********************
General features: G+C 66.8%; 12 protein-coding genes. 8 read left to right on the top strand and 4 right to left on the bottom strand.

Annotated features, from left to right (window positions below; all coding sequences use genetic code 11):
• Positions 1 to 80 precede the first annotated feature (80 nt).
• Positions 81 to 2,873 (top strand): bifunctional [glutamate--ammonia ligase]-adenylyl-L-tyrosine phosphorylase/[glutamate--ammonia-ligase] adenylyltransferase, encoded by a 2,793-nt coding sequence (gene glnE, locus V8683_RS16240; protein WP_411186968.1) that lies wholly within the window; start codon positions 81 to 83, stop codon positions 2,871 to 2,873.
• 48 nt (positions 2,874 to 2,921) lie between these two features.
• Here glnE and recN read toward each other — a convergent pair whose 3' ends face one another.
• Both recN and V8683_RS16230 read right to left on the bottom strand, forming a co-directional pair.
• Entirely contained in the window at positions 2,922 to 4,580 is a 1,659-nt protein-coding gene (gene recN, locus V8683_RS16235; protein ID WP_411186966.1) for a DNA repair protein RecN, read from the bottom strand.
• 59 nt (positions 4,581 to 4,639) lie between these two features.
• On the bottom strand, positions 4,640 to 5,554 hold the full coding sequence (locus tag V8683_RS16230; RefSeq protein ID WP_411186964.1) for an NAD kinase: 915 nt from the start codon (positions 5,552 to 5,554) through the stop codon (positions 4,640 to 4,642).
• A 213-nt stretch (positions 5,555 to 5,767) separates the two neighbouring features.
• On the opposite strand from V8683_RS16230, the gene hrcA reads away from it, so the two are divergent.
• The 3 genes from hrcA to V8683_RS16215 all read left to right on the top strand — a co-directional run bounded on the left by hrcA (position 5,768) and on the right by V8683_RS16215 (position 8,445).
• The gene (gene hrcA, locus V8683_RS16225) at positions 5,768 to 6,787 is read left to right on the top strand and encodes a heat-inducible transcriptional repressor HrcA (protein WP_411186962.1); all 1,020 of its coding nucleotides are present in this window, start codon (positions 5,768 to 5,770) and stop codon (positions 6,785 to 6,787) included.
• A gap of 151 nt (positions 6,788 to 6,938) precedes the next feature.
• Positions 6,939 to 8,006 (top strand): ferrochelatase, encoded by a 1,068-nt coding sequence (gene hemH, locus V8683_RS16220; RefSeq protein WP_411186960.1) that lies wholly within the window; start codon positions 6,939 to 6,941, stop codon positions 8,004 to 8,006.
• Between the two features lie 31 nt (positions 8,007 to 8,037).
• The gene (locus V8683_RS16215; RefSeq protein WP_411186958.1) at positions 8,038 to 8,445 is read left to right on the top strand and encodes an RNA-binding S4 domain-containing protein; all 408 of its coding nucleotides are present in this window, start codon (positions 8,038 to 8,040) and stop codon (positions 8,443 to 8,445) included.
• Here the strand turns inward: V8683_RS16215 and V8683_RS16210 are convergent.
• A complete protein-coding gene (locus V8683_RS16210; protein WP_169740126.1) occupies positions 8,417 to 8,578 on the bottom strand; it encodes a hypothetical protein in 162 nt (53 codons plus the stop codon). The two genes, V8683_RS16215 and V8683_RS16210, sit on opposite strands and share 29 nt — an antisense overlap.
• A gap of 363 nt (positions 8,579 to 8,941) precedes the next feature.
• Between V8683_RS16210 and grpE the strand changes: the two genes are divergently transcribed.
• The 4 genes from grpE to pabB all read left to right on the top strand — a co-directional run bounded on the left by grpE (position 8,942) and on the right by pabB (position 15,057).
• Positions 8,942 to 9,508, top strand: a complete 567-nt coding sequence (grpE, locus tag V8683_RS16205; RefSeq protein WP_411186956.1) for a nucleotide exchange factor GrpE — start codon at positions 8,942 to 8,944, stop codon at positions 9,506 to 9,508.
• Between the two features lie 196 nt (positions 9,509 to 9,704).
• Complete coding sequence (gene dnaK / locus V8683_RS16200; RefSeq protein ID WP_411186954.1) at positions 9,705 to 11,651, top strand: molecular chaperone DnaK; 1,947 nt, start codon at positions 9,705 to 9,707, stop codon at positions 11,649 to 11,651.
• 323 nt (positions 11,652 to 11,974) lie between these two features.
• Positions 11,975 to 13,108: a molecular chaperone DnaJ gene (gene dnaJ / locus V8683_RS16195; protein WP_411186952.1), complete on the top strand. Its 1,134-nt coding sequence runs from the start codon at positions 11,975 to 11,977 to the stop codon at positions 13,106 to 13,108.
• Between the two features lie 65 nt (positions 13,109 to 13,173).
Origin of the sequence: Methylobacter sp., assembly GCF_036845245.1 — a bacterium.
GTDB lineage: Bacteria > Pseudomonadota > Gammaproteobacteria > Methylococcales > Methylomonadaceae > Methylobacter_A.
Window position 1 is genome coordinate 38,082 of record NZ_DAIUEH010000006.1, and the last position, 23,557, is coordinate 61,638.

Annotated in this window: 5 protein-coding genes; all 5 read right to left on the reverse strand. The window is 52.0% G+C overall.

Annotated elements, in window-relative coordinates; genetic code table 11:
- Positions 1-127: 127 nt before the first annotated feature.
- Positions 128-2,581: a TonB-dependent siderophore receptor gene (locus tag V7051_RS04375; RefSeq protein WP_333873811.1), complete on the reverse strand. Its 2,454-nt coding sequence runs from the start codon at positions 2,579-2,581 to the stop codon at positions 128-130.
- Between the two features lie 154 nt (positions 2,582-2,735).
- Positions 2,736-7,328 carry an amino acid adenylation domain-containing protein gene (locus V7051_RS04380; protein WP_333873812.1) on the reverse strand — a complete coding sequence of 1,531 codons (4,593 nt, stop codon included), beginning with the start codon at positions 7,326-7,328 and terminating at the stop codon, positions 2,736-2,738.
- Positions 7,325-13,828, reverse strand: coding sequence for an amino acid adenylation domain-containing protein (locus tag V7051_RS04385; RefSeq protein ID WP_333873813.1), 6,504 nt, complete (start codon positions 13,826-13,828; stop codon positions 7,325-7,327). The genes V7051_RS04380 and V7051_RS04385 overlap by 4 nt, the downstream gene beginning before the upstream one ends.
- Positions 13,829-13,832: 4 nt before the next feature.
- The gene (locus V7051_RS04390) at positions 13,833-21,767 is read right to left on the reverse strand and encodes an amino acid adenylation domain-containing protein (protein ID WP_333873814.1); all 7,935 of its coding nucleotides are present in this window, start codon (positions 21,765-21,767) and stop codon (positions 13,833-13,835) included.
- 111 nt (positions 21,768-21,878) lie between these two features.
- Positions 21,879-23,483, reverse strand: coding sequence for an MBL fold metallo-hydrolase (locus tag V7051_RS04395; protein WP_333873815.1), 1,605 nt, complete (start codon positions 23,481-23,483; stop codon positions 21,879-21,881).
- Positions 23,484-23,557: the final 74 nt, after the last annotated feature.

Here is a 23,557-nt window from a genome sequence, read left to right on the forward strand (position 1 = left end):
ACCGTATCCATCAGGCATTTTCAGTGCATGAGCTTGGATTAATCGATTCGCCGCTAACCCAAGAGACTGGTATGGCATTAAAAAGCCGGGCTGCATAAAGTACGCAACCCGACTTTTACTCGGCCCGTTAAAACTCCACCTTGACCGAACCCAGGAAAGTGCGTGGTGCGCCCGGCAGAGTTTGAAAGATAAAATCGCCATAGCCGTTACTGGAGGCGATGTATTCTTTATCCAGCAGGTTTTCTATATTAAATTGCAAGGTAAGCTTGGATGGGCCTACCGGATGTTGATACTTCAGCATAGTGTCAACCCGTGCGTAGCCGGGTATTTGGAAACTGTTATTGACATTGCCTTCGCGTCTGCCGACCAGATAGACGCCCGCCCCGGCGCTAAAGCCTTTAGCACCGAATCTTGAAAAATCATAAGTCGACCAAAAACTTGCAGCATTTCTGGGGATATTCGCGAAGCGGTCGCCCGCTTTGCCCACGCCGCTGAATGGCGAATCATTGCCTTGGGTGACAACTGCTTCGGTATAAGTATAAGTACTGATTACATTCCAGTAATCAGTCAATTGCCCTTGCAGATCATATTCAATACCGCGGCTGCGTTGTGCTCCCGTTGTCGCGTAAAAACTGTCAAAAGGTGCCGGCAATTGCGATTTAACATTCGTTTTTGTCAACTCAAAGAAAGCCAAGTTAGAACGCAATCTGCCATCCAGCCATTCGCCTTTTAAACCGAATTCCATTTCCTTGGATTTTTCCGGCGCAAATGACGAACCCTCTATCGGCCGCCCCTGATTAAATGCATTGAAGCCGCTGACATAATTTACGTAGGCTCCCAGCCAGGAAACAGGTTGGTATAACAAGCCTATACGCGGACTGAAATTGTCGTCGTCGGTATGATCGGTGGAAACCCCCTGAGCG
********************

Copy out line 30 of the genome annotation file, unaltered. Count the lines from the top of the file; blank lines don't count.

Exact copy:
Origin of the sequence: Methylobacter sp., assembly GCF_036845245.1 — a bacterium.